Saturday, 21 August 2010

We resume our normal (shingling) programming

I'm back, and if you also read my main blog, you will know that not only have I survived the infamous Knit Camp, I have also returned soaking wet from Wales. After multiple loads of laundry yesterday, and attempting to dry our bits of awning out in the garden despite the fact that it is still spitting rain, I finally got some time today to return to my lonely Fairfield.  Even my supportive husband has started to ask when we are going to get the dining table back, so I need to get moving on the shingling.  I think once the shingling is done, I can swap over the picnic table that we are currently eating our meals at, with the dining table, and continue the house on the smaller picnic table.

I started out by shingling the rest of the back roof.  As my lines of shingles drew nearer to the roof peak, I realised that I had a very flat peak where the two pieces of plywood met.  The Pickett Hill (PH) house has very pointy roof peaks.  To mimic this, I am going to butt my top line of shingles against each other before capping them.  To help support this top line of shingles, I glued on some scrap cornice molding along the flat peak.

I cut the last row of shingles roughly to length by setting up a temporary stop on my cutting shears, before glueing these short shingles along the peak.  I will need to trim this last line of shingles once the opposite peak is also glued on, to achieve an even line.

Shingling the valley

I have now started shingling the other back roof on the Fairfield, which includes a 'valley' where the back roof meets up with the side roof.  I learned when shingling my Willowcrest that you can't just draw lines the same distance apart on two roofs that meet at a valley.  If one roof is at a different angle, then the shingles just won't line up visually.  I found the best way to do it was to designate one roof to be the 'main  roof' on which you draw the spacing lines (this is probably the roof with the bigger area), and then line up the tips of the shingles on the second 'minor' roof to visually continue the shingle line.  You can see what I mean  on this picture of my Willowcrest dormer.  The shingles on the dormer are longer, with more shingle exposed, because the dormer roof is at a steeper angle than the main mansard roof.  Yet the shingle tips are lining up visually.  I also found that for a neat result, I needed to shingle one row at a time on both roofs simultaneously.  I couldn't do one roof, then go back and do the other roof.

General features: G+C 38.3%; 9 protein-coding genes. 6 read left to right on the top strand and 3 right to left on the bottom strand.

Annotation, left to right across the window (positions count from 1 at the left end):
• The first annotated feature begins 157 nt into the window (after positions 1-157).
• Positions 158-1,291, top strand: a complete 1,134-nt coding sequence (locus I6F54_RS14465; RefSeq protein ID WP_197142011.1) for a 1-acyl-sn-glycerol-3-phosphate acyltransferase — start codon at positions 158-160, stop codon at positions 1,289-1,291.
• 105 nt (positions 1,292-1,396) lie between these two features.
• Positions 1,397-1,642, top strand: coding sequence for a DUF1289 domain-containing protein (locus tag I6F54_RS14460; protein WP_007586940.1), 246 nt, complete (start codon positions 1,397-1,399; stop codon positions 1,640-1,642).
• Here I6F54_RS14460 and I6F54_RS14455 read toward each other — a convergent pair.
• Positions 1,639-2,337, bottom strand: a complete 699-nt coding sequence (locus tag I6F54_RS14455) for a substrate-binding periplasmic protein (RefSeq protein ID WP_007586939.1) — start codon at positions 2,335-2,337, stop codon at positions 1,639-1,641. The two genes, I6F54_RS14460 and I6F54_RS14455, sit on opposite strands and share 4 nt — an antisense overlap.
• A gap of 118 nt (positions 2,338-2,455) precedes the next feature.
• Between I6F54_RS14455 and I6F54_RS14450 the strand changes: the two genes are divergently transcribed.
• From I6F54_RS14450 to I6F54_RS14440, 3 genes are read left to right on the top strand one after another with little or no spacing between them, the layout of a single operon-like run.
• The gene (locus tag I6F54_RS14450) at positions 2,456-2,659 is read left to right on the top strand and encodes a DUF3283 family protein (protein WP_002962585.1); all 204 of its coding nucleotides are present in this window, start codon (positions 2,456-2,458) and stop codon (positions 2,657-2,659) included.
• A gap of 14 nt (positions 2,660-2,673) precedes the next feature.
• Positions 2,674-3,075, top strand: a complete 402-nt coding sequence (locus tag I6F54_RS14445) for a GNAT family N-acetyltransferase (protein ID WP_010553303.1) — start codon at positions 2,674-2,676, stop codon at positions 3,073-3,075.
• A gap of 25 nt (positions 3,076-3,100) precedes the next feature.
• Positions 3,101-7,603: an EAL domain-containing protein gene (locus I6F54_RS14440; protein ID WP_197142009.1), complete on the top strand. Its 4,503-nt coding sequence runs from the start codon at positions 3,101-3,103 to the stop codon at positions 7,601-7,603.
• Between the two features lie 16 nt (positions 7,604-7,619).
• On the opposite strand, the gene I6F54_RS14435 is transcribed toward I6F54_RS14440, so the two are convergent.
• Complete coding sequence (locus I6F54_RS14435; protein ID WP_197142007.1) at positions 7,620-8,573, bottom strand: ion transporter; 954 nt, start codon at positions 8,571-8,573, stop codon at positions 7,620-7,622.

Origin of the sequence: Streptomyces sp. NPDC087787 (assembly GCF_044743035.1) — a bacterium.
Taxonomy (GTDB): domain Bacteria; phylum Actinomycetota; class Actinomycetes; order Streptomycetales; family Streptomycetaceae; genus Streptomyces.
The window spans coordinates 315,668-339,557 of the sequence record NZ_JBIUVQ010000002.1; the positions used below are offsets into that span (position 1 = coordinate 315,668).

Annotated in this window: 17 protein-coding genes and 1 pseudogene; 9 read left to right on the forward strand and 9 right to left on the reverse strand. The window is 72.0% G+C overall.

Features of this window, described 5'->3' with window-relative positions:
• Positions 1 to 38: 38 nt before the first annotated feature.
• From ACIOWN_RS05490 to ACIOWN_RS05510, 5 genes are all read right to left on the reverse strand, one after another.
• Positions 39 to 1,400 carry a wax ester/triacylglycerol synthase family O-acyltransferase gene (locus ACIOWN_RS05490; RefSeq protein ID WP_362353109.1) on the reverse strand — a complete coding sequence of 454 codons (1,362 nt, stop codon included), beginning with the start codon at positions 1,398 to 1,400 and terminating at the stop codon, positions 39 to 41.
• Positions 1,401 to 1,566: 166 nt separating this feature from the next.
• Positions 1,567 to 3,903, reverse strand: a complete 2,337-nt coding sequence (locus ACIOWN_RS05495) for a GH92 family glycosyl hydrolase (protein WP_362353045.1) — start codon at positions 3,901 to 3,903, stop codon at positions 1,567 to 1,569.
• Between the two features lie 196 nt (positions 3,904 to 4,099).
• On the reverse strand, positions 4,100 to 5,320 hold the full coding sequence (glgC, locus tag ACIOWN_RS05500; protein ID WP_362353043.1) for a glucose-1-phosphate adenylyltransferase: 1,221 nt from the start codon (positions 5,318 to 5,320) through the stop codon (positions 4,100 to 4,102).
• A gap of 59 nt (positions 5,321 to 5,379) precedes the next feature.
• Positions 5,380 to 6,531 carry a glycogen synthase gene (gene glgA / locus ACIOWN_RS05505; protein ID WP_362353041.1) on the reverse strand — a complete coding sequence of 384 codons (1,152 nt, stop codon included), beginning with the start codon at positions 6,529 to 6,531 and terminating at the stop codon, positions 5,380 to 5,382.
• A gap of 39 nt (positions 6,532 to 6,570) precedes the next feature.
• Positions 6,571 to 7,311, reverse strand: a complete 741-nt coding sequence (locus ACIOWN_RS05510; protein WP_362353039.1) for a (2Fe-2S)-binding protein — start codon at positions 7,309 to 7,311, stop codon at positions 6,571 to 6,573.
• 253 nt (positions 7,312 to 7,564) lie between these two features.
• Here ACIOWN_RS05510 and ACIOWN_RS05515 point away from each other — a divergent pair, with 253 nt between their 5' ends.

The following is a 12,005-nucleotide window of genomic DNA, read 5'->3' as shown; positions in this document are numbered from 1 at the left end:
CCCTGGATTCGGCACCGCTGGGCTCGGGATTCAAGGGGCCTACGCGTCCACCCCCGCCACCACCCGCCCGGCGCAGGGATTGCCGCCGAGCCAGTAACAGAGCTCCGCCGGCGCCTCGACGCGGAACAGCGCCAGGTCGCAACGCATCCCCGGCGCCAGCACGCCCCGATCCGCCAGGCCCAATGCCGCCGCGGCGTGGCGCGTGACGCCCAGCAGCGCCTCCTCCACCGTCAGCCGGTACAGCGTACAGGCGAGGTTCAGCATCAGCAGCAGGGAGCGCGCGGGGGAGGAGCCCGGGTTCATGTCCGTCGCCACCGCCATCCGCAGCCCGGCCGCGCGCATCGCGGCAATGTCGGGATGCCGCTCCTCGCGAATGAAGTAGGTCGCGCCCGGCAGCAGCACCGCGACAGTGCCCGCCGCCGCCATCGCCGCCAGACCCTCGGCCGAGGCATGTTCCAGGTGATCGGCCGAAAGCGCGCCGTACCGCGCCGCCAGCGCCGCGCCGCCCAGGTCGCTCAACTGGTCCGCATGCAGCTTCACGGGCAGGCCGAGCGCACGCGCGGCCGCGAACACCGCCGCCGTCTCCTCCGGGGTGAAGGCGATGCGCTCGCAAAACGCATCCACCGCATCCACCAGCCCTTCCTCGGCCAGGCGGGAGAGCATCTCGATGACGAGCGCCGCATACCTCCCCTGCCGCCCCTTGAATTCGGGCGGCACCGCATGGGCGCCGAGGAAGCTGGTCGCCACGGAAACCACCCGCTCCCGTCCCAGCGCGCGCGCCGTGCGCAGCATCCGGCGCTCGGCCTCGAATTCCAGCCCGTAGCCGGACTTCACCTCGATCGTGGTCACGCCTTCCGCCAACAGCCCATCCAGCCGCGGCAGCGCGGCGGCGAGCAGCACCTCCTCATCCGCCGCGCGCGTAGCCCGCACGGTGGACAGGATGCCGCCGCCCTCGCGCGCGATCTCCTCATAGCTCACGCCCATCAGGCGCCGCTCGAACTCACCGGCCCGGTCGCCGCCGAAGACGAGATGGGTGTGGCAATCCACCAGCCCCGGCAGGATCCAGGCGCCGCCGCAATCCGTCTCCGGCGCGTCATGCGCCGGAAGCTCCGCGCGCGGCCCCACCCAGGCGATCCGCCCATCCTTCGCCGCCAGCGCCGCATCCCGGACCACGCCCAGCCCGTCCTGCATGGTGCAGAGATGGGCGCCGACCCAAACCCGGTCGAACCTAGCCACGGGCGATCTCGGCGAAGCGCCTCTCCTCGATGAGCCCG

1) So on the Fairfield, I have drawn the first line 3/4 of an inch up from the edge of the side roof, then further lines 1/2 an inch apart.  This is my 'main roof'.  In this pic I have shingled up to where the valley starts, and completed the first row of the main roof where it meets the valley. I fill in with cut shingles snugly into the valley 'crease'.

2) Then I start the first row of the valley, again butting a cut shingle snugly into the 'crease' of the valley.

3) Then I do the second row of the 'main' roof. This time I am going to butt a ruler up against the tips of my second line of shingles, and mark a continuation of this line onto the secondary roof.

4) Then I place the second row of the secondary roof, aligning the tip of the shingle with the line I drew in Step 3. Again, I cut part shingles to fill the gap in snugly to the valley.  As the cut pieces aren't overlapping another shingle, they will lie slightly flatter, but don't worry about this as it will mostly be hidden by subsequent rows.

5)  The third row is just a repeat of Steps 3 and 4. On the secondary roof, I am now starting to stagger my shingle tips so that the tips line up with the seam in the row below.

Now, the tricky part of this process is that when I reach the top of the master bedroom cut-out, my row of shingles on the secondary roof will need to extend across the top of the master bedroom cut-out to reach the edge of the secondary roof.  It will need to do so in a logical pattern continuation of the rows of shingles coming up the right side of the master bedroom cut-out.  As this right side of the secondary roof starts at a lower point than the valley side on the left, I am going to need to do some fudging to ensure that my shingle rows will line up.  I am going to do a few more rows like Step 5 until I have enough of a pattern that I can extend the lines across the cut-out space to the right hand roof, using my quilting ruler.  Then I can draw lines lower down on the right-hand side, adding or subtracting smidgens from my usual half-inch separation, to make the shingle rows work out visually on the right hand side.  And I bet all that is clear as mud... :)


  1. Seguro que no tendrán goteras:)
    Está muy bien explicado tu paso a paso. Muchas gracias.
    Besos Clara.

  2. No,perfectly clear - and most helpful. It's ages since I shingled anything bigger than quarter scale so it will be good to refer to this when I come to do my Fairfield.


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